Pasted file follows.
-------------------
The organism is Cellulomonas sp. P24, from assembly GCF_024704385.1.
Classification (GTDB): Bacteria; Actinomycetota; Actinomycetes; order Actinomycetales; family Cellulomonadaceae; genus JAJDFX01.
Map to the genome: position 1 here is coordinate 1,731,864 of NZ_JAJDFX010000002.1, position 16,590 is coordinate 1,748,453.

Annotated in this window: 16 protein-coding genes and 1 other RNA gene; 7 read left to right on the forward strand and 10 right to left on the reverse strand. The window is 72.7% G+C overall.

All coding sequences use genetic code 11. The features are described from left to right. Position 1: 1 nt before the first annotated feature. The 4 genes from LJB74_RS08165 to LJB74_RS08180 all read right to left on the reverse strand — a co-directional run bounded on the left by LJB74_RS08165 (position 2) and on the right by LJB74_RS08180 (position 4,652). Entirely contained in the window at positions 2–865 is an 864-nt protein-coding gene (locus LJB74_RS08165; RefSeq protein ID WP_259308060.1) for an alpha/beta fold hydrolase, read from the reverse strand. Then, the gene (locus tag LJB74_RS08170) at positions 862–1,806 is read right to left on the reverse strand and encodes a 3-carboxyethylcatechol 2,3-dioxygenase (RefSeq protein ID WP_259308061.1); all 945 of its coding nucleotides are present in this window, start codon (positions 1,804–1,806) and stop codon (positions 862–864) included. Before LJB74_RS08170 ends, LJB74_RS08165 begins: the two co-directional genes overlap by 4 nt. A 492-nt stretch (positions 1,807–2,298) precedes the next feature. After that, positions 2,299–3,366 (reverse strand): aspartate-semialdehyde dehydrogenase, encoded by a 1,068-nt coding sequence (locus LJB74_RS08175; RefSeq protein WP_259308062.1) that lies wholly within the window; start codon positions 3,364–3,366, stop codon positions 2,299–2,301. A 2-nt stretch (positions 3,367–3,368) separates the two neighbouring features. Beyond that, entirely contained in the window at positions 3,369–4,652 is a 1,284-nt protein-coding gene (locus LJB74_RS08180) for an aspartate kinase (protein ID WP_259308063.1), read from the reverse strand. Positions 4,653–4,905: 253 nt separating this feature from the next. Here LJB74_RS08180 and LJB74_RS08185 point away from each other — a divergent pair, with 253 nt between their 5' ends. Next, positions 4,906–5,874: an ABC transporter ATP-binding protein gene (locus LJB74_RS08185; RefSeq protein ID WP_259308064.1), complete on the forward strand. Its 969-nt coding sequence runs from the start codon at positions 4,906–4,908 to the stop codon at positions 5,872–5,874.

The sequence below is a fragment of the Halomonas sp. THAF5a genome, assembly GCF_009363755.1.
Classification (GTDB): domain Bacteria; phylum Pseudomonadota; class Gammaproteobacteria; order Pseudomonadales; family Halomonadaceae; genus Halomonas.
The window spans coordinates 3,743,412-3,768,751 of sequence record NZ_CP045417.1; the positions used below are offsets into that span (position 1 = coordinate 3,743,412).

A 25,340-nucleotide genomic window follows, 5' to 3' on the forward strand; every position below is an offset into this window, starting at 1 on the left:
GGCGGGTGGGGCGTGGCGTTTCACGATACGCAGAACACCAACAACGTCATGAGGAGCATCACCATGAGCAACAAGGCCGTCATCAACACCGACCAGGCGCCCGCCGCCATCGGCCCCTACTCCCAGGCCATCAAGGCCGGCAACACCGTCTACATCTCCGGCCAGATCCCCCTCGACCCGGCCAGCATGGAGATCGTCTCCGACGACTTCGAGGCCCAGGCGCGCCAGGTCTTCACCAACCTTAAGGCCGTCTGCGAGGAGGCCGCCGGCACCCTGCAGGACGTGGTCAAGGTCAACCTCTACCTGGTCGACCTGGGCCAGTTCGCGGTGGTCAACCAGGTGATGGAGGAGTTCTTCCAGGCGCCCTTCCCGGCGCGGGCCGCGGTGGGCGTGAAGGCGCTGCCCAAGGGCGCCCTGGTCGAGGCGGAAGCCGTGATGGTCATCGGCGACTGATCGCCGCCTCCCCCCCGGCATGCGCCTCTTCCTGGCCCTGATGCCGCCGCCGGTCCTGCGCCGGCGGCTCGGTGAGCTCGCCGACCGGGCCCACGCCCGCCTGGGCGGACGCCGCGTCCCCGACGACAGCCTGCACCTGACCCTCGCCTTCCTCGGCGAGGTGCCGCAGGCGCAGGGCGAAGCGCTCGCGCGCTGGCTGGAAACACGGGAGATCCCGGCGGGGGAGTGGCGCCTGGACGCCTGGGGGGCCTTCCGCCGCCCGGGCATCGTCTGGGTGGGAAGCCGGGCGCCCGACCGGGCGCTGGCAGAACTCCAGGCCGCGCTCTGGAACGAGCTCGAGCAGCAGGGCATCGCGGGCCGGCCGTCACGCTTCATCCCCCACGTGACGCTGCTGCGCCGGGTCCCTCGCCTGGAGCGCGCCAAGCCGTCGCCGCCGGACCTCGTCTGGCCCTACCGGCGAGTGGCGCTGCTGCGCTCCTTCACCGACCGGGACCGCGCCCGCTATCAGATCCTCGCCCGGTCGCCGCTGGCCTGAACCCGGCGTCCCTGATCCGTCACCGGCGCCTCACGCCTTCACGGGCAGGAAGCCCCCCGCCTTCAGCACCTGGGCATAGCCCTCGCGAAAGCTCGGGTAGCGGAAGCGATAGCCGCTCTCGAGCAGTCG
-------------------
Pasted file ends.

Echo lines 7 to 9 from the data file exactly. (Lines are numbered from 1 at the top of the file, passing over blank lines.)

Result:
Classification (GTDB): domain Bacteria; phylum Pseudomonadota; class Gammaproteobacteria; order Pseudomonadales; family Halomonadaceae; genus Halomonas.
The window spans coordinates 3,743,412-3,768,751 of sequence record NZ_CP045417.1; the positions used below are offsets into that span (position 1 = coordinate 3,743,412).

A 25,340-nucleotide genomic window follows, 5' to 3' on the forward strand; every position below is an offset into this window, starting at 1 on the left: